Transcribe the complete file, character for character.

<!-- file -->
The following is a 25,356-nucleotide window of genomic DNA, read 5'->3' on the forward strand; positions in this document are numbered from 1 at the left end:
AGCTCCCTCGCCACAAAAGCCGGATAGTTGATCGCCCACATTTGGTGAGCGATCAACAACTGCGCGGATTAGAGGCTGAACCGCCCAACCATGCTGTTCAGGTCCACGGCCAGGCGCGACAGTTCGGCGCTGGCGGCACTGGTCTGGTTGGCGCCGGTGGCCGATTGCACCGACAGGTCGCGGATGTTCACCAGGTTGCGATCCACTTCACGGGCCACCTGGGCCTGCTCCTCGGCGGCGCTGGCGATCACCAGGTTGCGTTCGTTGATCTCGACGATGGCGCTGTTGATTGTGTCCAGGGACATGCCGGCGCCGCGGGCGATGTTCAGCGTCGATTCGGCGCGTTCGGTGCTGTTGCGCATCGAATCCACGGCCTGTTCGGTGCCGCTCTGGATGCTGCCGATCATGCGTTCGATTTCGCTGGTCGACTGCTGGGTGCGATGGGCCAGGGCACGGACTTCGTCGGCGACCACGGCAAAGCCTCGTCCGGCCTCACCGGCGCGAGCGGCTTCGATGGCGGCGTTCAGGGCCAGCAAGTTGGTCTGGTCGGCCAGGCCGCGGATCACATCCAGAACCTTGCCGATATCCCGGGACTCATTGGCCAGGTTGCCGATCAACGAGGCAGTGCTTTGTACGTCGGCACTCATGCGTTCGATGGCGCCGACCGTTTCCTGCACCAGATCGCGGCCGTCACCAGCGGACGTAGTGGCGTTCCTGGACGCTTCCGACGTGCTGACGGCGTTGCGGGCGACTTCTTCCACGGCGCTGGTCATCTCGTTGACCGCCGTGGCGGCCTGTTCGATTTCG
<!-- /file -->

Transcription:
The following is a 25,356-nucleotide window of genomic DNA, read 5'->3' on the forward strand; positions in this document are numbered from 1 at the left end:
AGCTCCCTCGCCACAAAAGCCGGATAGTTGATCGCCCACATTTGGTGAGCGATCAACAACTGCGCGGATTAGAGGCTGAACCGCCCAACCATGCTGTTCAGGTCCACGGCCAGGCGCGACAGTTCGGCGCTGGCGGCACTGGTCTGGTTGGCGCCGGTGGCCGATTGCACCGACAGGTCGCGGATGTTCACCAGGTTGCGATCCACTTCACGGGCCACCTGGGCCTGCTCCTCGGCGGCGCTGGCGATCACCAGGTTGCGTTCGTTGATCTCGACGATGGCGCTGTTGATTGTGTCCAGGGACATGCCGGCGCCGCGGGCGATGTTCAGCGTCGATTCGGCGCGTTCGGTGCTGTTGCGCATCGAATCCACGGCCTGTTCGGTGCCGCTCTGGATGCTGCCGATCATGCGTTCGATTTCGCTGGTCGACTGCTGGGTGCGATGGGCCAGGGCACGGACTTCGTCGGCGACCACGGCAAAGCCTCGTCCGGCCTCACCGGCGCGAGCGGCTTCGATGGCGGCGTTCAGGGCCAGCAAGTTGGTCTGGTCGGCCAGGCCGCGGATCACATCCAGAACCTTGCCGATATCCCGGGACTCATTGGCCAGGTTGCCGATCAACGAGGCAGTGCTTTGTACGTCGGCACTCATGCGTTCGATGGCGCCGACCGTTTCCTGCACCAGATCGCGGCCGTCACCAGCGGACGTAGTGGCGTTCCTGGACGCTTCCGACGTGCTGACGGCGTTGCGGGCGACTTCTTCCACGGCGCTGGTCATCTCGTTGACCGCCGTGGCGGCCTGTTCGATTTCG